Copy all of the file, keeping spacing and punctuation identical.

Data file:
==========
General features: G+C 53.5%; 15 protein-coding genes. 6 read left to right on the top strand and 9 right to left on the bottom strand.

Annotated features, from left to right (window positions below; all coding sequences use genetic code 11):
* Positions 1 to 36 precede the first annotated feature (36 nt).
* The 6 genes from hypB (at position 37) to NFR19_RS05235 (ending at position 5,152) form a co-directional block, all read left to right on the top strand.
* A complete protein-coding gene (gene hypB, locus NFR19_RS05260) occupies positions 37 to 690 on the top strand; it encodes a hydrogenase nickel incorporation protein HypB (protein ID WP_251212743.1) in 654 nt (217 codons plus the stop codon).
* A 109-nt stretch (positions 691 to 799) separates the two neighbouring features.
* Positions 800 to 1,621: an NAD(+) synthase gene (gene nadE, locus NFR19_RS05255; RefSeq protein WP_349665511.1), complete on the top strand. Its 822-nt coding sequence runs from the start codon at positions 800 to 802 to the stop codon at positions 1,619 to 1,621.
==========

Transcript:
General features: G+C 53.5%; 15 protein-coding genes. 6 read left to right on the top strand and 9 right to left on the bottom strand.

Annotated features, from left to right (window positions below; all coding sequences use genetic code 11):
* Positions 1 to 36 precede the first annotated feature (36 nt).
* The 6 genes from hypB (at position 37) to NFR19_RS05235 (ending at position 5,152) form a co-directional block, all read left to right on the top strand.
* A complete protein-coding gene (gene hypB, locus NFR19_RS05260) occupies positions 37 to 690 on the top strand; it encodes a hydrogenase nickel incorporation protein HypB (protein ID WP_251212743.1) in 654 nt (217 codons plus the stop codon).
* A 109-nt stretch (positions 691 to 799) separates the two neighbouring features.
* Positions 800 to 1,621: an NAD(+) synthase gene (gene nadE, locus NFR19_RS05255; RefSeq protein WP_349665511.1), complete on the top strand. Its 822-nt coding sequence runs from the start codon at positions 800 to 802 to the stop codon at positions 1,619 to 1,621.